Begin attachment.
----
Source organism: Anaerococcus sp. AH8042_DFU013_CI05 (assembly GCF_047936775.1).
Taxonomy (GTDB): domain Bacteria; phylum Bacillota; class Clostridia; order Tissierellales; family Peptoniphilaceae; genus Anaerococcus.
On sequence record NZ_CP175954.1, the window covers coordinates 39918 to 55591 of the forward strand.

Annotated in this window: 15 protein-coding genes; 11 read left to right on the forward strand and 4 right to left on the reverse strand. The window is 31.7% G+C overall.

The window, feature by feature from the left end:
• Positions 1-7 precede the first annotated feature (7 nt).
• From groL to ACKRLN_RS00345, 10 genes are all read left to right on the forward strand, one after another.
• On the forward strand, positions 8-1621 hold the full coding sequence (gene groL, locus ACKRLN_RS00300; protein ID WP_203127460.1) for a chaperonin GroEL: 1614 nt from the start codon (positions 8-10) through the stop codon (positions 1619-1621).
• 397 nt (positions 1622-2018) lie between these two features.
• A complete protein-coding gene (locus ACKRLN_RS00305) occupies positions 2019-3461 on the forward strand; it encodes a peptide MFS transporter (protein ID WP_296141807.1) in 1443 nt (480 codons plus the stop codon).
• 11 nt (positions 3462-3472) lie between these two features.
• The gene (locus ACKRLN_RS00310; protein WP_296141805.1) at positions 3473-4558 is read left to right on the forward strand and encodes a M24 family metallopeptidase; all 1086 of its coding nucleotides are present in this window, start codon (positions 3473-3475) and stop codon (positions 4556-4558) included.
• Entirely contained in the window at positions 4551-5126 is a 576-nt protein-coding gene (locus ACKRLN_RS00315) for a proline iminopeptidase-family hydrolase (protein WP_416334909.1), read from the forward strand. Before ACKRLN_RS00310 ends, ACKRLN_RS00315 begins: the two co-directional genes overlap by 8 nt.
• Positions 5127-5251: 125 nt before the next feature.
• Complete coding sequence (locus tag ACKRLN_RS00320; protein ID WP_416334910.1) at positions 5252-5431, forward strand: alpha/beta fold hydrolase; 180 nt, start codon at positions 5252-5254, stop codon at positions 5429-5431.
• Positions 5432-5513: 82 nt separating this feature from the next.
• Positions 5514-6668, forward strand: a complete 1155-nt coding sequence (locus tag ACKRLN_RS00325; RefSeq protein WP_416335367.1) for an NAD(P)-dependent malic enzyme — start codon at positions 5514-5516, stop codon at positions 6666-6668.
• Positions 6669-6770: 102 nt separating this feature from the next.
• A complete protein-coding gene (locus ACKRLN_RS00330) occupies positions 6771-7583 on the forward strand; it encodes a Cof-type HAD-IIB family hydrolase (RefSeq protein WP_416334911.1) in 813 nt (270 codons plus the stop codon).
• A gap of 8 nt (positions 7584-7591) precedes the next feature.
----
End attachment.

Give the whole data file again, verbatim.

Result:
Source organism: Anaerococcus sp. AH8042_DFU013_CI05 (assembly GCF_047936775.1).
Taxonomy (GTDB): domain Bacteria; phylum Bacillota; class Clostridia; order Tissierellales; family Peptoniphilaceae; genus Anaerococcus.
On sequence record NZ_CP175954.1, the window covers coordinates 39918 to 55591 of the forward strand.

Annotated in this window: 15 protein-coding genes; 11 read left to right on the forward strand and 4 right to left on the reverse strand. The window is 31.7% G+C overall.

The window, feature by feature from the left end:
• Positions 1-7 precede the first annotated feature (7 nt).
• From groL to ACKRLN_RS00345, 10 genes are all read left to right on the forward strand, one after another.
• On the forward strand, positions 8-1621 hold the full coding sequence (gene groL, locus ACKRLN_RS00300; protein ID WP_203127460.1) for a chaperonin GroEL: 1614 nt from the start codon (positions 8-10) through the stop codon (positions 1619-1621).
• 397 nt (positions 1622-2018) lie between these two features.
• A complete protein-coding gene (locus ACKRLN_RS00305) occupies positions 2019-3461 on the forward strand; it encodes a peptide MFS transporter (protein ID WP_296141807.1) in 1443 nt (480 codons plus the stop codon).
• 11 nt (positions 3462-3472) lie between these two features.
• The gene (locus ACKRLN_RS00310; protein WP_296141805.1) at positions 3473-4558 is read left to right on the forward strand and encodes a M24 family metallopeptidase; all 1086 of its coding nucleotides are present in this window, start codon (positions 3473-3475) and stop codon (positions 4556-4558) included.
• Entirely contained in the window at positions 4551-5126 is a 576-nt protein-coding gene (locus ACKRLN_RS00315) for a proline iminopeptidase-family hydrolase (protein WP_416334909.1), read from the forward strand. Before ACKRLN_RS00310 ends, ACKRLN_RS00315 begins: the two co-directional genes overlap by 8 nt.
• Positions 5127-5251: 125 nt before the next feature.
• Complete coding sequence (locus tag ACKRLN_RS00320; protein ID WP_416334910.1) at positions 5252-5431, forward strand: alpha/beta fold hydrolase; 180 nt, start codon at positions 5252-5254, stop codon at positions 5429-5431.
• Positions 5432-5513: 82 nt separating this feature from the next.
• Positions 5514-6668, forward strand: a complete 1155-nt coding sequence (locus tag ACKRLN_RS00325; RefSeq protein WP_416335367.1) for an NAD(P)-dependent malic enzyme — start codon at positions 5514-5516, stop codon at positions 6666-6668.
• Positions 6669-6770: 102 nt separating this feature from the next.
• A complete protein-coding gene (locus ACKRLN_RS00330) occupies positions 6771-7583 on the forward strand; it encodes a Cof-type HAD-IIB family hydrolase (RefSeq protein WP_416334911.1) in 813 nt (270 codons plus the stop codon).
• A gap of 8 nt (positions 7584-7591) precedes the next feature.